3. UB is committed to providing its consumers with products of consistent good quality and value which will appeal to consumers. Furthermore, product safety is an absolute priority. We will therefore use genetically modified ingredients, provided we are confident that they are approved safe and deliver benefit for society. We support the appropriate regulation of genetic modification in agriculture as essential to assure product safety and welcome the opportunity to express our views to the Select Committee on this subject.

  4. UB recognises that the proper regulation of genetic modification will play a critical part in addressing consumer concerns, through effective and scientifically based risk procedures. However, we stress that proper regulation alone cannot guarantee consumer acceptance of the new technology. That can only—and must—be achieved through a broader programme of education and information in which government, consumers and all parts of the food chain participate.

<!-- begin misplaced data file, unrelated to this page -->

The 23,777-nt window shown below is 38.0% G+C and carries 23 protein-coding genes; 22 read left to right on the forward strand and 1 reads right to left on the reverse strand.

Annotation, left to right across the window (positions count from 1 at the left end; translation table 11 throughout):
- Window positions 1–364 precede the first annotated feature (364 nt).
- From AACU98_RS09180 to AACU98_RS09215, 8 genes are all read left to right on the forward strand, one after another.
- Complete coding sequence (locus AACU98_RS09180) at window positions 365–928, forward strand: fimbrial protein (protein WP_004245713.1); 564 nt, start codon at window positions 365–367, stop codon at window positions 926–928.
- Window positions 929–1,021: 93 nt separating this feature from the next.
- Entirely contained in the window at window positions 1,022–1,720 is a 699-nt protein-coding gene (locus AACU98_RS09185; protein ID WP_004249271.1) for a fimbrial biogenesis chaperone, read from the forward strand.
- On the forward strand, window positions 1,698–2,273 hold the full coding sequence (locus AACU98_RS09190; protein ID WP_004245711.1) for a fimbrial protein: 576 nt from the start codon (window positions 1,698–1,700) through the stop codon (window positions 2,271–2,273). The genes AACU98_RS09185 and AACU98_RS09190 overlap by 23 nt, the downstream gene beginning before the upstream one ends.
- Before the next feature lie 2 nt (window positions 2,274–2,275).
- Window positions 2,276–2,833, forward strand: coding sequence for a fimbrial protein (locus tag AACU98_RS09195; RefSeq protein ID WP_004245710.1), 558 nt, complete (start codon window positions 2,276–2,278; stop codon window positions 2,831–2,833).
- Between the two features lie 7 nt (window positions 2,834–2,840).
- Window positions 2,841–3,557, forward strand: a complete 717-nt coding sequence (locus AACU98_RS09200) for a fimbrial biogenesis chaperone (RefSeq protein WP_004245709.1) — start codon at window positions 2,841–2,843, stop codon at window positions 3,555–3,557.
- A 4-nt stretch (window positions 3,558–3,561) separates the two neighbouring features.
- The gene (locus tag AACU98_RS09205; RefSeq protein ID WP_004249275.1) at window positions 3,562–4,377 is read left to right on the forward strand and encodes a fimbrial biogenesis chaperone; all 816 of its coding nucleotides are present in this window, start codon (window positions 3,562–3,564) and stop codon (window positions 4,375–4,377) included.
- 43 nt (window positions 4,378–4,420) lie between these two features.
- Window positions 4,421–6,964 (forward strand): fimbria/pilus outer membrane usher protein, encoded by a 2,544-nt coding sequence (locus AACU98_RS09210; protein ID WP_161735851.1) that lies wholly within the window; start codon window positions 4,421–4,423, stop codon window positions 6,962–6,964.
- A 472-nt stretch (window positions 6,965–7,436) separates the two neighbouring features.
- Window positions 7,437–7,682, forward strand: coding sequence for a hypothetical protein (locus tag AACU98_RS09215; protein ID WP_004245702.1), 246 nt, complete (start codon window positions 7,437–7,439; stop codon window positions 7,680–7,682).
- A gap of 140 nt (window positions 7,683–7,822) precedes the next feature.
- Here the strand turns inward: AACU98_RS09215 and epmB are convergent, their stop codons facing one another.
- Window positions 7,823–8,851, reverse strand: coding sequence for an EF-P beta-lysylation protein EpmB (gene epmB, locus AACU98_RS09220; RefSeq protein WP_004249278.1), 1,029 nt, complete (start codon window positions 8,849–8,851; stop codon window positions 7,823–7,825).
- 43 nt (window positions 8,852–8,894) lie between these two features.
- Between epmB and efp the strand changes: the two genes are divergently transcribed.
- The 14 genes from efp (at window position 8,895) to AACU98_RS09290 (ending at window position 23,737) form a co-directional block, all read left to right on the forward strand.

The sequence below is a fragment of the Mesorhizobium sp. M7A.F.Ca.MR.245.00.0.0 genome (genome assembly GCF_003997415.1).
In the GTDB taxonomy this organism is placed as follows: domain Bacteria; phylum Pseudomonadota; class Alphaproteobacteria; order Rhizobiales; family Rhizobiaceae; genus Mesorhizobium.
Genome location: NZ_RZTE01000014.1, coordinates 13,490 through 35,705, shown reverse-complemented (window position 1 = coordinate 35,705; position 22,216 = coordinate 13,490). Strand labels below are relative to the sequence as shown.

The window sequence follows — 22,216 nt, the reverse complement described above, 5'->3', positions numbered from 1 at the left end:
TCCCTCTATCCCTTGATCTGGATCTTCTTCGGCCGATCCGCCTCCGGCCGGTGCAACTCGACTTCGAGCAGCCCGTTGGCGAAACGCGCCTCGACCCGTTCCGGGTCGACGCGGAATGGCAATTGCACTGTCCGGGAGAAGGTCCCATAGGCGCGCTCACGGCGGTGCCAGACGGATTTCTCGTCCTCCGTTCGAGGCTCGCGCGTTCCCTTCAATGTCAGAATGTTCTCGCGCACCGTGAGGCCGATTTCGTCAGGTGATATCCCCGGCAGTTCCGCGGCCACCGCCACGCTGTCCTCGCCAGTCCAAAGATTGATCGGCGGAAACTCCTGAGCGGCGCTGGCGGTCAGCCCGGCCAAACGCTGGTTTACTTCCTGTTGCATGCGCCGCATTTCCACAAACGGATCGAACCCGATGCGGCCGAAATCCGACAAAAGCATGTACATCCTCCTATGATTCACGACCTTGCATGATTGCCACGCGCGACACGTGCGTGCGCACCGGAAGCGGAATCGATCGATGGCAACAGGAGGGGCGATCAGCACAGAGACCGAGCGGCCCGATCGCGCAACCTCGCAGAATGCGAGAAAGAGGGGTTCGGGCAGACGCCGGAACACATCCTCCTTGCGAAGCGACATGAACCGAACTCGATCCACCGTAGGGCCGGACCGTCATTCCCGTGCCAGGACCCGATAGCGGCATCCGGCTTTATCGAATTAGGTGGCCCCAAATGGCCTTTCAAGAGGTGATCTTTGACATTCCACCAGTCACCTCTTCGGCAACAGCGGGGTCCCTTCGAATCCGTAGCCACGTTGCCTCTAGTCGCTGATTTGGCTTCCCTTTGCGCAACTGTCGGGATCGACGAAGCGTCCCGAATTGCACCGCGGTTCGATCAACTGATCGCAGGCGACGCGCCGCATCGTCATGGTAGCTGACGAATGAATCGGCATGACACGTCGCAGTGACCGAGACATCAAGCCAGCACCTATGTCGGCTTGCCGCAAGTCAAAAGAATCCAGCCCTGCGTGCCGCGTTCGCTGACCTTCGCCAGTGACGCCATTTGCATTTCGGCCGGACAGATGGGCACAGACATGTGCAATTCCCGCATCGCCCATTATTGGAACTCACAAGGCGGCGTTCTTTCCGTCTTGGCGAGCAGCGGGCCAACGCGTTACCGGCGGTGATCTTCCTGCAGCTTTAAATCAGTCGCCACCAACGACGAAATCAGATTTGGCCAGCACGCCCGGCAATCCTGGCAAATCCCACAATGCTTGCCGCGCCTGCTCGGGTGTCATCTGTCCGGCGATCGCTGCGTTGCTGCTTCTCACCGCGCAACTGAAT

Contained use

  5. The control of research is well regulated in the UK; no significant safety issues have arisen in over 20 years of research and development. In fact the success of the UK system has led to it being used as a template by many other countries.

  6. We are aware that many scientists feel that the "Contained Use" regulations are unnecessarily restrictive given the exemplary safety record that exists.

  7. Another criticism is that the procedures underpinning the regulations are focused on micro-organisms and are thus inappropriate to the wider applications of genetic modification. This point was made in the 1993 Select Committee on Science and Technology Report on the Regulation of the UK Biotechnology industry and Global Competitiveness.